A Laser Cut Gingerbread Cathedral

One of the more disappointing news stories of 2019 was the fire at the Notre Dame cathedral. Widely considered a building of great historical importance and architectural merit, it was heavily damaged and will take significant time and resources to repair. Fundamentally though, if you’re reading this, that’s probably someone else’s job. Instead, why not just build your own Notre Dame out of gingerbread at home? [Scott Hasse] did just that.

The stained glass windows are the real party piece of the build.

The project began by using an existing papercraft model. This had to be heavily modified to account for the thickness of gingerbread and the fact that it can’t easily be folded around corners. The modified geometry was then lasercut at the Sector 67 hackerspace, as they’re experienced with the material.

With parts cut out, royal frosting was used as a mortar to help stick parts together during assembly. Significant development time was also spent in perfecting the stained glass windows, made from colored sugar. After much experimentation, a process involving melting the sugar on silicone sheets proved to be most successful. To complete the look, a series of RGB LEDs were also installed during the construction process.

The final results are nothing short of stunning. The build is instantly recognisable as the famous French cathedral, and the back-lit stained glass is absolutely breathtaking. We wouldn’t want to be going up against [Scott]’s family at the county fair baking contest, that’s for sure!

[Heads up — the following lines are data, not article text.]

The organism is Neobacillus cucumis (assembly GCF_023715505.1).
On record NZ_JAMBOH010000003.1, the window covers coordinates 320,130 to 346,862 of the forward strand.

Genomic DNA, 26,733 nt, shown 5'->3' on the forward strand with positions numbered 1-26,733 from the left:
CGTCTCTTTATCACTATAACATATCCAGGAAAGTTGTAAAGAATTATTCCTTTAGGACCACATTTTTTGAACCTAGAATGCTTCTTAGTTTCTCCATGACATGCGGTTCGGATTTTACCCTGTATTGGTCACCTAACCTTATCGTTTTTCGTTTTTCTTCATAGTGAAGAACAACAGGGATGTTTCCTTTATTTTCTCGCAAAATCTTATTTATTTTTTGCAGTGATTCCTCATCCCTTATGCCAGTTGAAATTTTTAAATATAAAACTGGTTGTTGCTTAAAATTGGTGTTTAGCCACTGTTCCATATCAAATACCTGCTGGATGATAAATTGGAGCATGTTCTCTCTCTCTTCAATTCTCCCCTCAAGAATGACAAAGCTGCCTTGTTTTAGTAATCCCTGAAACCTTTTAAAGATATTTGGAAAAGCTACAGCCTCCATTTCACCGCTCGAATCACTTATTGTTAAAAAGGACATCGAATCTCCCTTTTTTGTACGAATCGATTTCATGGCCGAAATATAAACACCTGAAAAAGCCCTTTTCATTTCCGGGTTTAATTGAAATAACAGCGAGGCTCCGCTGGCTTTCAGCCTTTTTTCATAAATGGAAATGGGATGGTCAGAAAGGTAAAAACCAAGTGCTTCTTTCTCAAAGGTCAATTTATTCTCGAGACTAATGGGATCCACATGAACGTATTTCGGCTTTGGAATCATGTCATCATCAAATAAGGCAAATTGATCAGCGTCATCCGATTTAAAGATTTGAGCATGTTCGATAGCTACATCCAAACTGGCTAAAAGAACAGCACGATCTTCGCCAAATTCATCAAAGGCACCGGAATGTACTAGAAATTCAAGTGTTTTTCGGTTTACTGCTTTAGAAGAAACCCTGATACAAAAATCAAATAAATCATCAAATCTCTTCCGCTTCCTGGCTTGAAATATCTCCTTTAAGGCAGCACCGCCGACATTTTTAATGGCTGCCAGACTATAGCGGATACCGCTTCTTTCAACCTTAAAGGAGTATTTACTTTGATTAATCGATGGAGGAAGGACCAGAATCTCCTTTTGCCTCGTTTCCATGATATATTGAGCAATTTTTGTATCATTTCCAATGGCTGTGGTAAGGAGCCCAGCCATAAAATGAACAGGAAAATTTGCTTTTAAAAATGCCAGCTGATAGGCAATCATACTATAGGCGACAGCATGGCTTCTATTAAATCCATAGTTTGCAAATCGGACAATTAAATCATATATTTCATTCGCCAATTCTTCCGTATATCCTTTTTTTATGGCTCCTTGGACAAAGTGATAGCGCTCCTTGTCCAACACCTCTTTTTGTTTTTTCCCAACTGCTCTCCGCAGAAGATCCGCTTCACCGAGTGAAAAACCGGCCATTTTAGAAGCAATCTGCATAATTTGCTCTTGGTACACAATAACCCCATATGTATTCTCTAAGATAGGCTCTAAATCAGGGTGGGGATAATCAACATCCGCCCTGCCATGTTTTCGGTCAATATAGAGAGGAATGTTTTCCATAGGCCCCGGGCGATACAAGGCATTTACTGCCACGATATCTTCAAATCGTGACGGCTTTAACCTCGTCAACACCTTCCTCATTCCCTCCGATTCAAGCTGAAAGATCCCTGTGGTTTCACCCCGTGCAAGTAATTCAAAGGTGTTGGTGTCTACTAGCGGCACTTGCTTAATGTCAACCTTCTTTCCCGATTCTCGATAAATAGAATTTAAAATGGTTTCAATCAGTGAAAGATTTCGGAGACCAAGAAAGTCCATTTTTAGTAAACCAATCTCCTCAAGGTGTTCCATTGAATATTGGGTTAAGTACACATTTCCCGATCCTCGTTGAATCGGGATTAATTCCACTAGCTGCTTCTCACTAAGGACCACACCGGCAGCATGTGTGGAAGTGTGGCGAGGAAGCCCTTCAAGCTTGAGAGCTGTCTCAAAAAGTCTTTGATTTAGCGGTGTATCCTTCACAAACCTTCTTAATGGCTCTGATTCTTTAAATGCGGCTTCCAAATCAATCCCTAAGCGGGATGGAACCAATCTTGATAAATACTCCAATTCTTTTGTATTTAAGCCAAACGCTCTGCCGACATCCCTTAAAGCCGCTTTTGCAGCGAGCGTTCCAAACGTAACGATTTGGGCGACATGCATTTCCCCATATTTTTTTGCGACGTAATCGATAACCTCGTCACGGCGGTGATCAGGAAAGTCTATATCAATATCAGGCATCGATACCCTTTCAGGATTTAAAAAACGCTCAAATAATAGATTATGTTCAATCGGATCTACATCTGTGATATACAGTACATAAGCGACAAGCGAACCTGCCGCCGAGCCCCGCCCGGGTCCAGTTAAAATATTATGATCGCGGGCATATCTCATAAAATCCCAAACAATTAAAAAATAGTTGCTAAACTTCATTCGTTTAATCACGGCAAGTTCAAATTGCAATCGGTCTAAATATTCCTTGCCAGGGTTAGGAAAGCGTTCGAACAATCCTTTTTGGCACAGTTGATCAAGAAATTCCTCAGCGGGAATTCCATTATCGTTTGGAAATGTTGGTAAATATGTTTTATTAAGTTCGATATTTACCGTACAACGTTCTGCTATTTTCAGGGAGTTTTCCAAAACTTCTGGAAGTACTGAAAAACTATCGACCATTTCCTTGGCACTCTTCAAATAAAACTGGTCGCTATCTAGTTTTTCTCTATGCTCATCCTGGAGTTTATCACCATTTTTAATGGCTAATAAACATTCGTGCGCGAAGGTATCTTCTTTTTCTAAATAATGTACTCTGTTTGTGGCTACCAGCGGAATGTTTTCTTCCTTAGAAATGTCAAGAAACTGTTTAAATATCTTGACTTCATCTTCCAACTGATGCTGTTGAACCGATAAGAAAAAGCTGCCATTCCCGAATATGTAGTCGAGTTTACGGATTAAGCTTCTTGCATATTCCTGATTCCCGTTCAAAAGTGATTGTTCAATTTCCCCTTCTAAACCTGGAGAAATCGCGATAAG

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More Details About Laser Cut Gingerbread Houses

Members of Sector67 tried their hands at laser cut gingerbread houses. The Madison, Wisconsin based hackerspace is using the tabbed box method of assembly for the corners of the structure. They’ve also put up a bunch of information about laser settings and published the recipe used to mix up a sheet of gingerbread. This quite a bit more info than was provided with the project we saw a couple of weeks back.

The initial designs were made in Inkscape and then transferred to Corel Draw before heading to the cutter. They’ve got a 150W machine and found that a speed of 15 worked well when the speed was set to 100, with a corner speed of 60. The raw dough was rolled out to 1/8″ thickness. Possibly the best tip coming out of┬áSector67 is to lay 1/8″ dowels on either side of the dough. This way the rolling pin will stop when it hits the dowels resulting in the best possible uniform thickness. As reported in the previous project the odor generated while cutting is not the most pleasant. But we love the fusion of lasers with the age old process of building with cookies and decorating with candy.